4. The Complete Street Commission ("Commission") recommends street parking be completely banned 24 hours a day, seven days a week – well beyond the times that most students bike to and from school. The negative effects on residents and guests would be most evident on weekends and in evenings when visits are common.

5. The Commission has proposed a vision for Middle Avenue that builds bike lanes from Olive to El Camino. So residents on the entire length of Middle would eventually face street parking bans.

Impacts on Bicyclists

1. This section of Middle has existing “parking and biking” space that is 11-feet wide on both sides. Most vehicles are 6 - 7 feet wide, so there is plenty of space to ride (and walk) past parked cars.

2. Opening car doors are always a safety concern when bicyclists pass parked cars. Imagine what it is like on Menlo Avenue where a continuous string of cars are parked every weekday between Evelyn and Doyle and shoppers regularly exit street parking spots. This is not the situation on Middle.

3. The observation that on average only about five cars are parked on each side of the street during the day is good news for bicyclists. That means there are only five potential places where they are exposed to the possibility of doors opening in their paths over a distance of 0.4 miles.

4. It is alleged that bicyclists swerve into fast-moving traffic to avoid opening doors. I do not know how often this happens. I have driven on Middle on average four times a day over the past thirty years and have never witnessed this behavior. Why? Probably because it’s usually easy for a bicyclist to spot a driver in parked vehicle, bicyclists know they must proceed cautiously when passing one, and none should ever enter a Middle vehicle lane without first checking to see if it is safe to do so. That’s the law AND common sense. Just like crossing a street.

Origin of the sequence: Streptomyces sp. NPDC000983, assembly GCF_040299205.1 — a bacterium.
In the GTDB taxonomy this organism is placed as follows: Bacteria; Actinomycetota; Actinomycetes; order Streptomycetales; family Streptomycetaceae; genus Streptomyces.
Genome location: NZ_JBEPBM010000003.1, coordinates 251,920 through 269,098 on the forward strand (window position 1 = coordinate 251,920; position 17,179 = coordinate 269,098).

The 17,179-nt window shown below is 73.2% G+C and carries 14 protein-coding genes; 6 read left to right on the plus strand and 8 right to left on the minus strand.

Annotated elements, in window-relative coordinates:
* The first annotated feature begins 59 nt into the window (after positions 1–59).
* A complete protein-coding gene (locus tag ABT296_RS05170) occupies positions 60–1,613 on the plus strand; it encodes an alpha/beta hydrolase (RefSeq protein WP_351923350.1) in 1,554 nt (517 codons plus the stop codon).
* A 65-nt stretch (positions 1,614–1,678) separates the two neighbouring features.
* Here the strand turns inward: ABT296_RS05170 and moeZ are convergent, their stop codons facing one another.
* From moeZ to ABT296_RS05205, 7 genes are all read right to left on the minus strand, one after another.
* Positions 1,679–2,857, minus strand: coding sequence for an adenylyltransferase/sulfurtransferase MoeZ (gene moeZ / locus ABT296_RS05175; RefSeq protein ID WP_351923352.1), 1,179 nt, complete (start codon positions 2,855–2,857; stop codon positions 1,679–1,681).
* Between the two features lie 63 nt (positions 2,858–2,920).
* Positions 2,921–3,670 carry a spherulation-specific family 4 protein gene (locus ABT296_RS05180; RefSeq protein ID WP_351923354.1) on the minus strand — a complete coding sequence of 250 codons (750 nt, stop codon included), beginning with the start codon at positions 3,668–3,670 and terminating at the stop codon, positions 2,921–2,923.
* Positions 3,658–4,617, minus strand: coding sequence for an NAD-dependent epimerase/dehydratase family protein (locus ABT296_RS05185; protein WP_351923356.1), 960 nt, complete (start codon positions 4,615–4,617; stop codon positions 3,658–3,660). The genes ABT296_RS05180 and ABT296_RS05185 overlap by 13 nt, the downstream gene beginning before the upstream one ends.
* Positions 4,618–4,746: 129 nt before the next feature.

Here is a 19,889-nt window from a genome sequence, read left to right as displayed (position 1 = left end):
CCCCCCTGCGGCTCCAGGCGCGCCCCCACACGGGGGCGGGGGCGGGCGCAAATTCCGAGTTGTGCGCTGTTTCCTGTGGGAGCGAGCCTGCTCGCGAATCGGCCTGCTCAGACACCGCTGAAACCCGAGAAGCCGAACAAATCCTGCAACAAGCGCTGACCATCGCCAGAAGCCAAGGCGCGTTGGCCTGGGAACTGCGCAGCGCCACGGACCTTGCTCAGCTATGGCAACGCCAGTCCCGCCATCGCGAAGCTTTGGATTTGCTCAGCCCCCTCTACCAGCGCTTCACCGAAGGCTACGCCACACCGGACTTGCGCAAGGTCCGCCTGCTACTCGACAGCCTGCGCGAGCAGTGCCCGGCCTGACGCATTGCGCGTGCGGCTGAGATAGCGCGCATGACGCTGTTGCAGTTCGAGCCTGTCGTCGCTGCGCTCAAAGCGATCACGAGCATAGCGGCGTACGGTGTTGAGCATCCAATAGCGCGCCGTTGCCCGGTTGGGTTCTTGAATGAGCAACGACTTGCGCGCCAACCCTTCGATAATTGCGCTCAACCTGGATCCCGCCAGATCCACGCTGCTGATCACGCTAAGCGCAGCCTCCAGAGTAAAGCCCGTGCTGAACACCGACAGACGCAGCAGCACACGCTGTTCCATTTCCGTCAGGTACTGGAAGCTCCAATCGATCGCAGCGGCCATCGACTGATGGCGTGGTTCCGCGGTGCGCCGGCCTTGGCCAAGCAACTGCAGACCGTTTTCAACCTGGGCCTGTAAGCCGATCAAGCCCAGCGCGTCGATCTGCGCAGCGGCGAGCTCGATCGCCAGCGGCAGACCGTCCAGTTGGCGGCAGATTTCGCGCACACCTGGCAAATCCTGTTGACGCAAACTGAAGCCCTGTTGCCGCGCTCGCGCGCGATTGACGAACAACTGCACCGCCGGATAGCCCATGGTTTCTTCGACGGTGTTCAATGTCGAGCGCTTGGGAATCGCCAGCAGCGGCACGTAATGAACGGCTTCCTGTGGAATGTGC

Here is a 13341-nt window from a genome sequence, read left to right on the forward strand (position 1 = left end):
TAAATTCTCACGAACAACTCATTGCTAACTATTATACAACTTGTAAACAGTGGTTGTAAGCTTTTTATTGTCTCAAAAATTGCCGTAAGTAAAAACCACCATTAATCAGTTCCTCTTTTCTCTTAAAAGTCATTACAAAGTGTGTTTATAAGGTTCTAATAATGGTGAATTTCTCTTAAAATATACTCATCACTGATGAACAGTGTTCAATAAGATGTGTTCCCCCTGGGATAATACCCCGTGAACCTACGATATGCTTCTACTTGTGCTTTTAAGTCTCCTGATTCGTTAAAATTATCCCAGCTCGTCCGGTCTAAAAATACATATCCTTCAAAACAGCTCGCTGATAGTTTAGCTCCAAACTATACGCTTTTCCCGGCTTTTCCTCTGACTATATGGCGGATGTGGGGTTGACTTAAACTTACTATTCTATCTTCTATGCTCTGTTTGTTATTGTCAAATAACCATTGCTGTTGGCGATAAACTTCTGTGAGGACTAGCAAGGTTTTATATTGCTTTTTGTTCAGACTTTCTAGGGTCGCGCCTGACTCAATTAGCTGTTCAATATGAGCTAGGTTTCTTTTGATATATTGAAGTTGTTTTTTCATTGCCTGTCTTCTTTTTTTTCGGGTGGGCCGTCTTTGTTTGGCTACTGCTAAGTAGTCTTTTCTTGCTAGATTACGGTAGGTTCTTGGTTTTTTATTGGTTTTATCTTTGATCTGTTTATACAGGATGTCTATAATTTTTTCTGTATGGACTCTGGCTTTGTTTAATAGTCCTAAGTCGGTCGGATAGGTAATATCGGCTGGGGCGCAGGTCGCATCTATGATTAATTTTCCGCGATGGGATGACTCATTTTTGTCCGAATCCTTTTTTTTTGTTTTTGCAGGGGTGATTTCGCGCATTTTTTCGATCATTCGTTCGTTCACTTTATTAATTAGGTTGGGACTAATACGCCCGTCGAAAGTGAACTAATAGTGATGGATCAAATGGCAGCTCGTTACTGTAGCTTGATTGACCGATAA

1. Install bike lanes and ban all street parking at all times - the current commission recommendation.

2. Install bike lanes and ban all street parking during the school year at times when most students are riding to and from Hillview and Oak Knoll. (7:30 AM to 8:30 AM and from 2:00 PM to 3:00 PM?).*

3. Install bike lanes and allow street parking on one side. The vehicle lanes are shifted an additional three feet away from the street parking curb.
a. One side has an 8-foot wide area for parking and 6-feet of width along the curb dedicated to a buffered bike lane.
b. The other side has an 8-feet wide buffered bike lane.

4. Install bike route signs and and ban all street parking during the school year at times when most students are riding to and from Hillview and Oak Knoll. (7:30 AM to 8:30 AM and from 2:00 PM to 3:00 PM?).

5. Do nothing.

Your Perspectives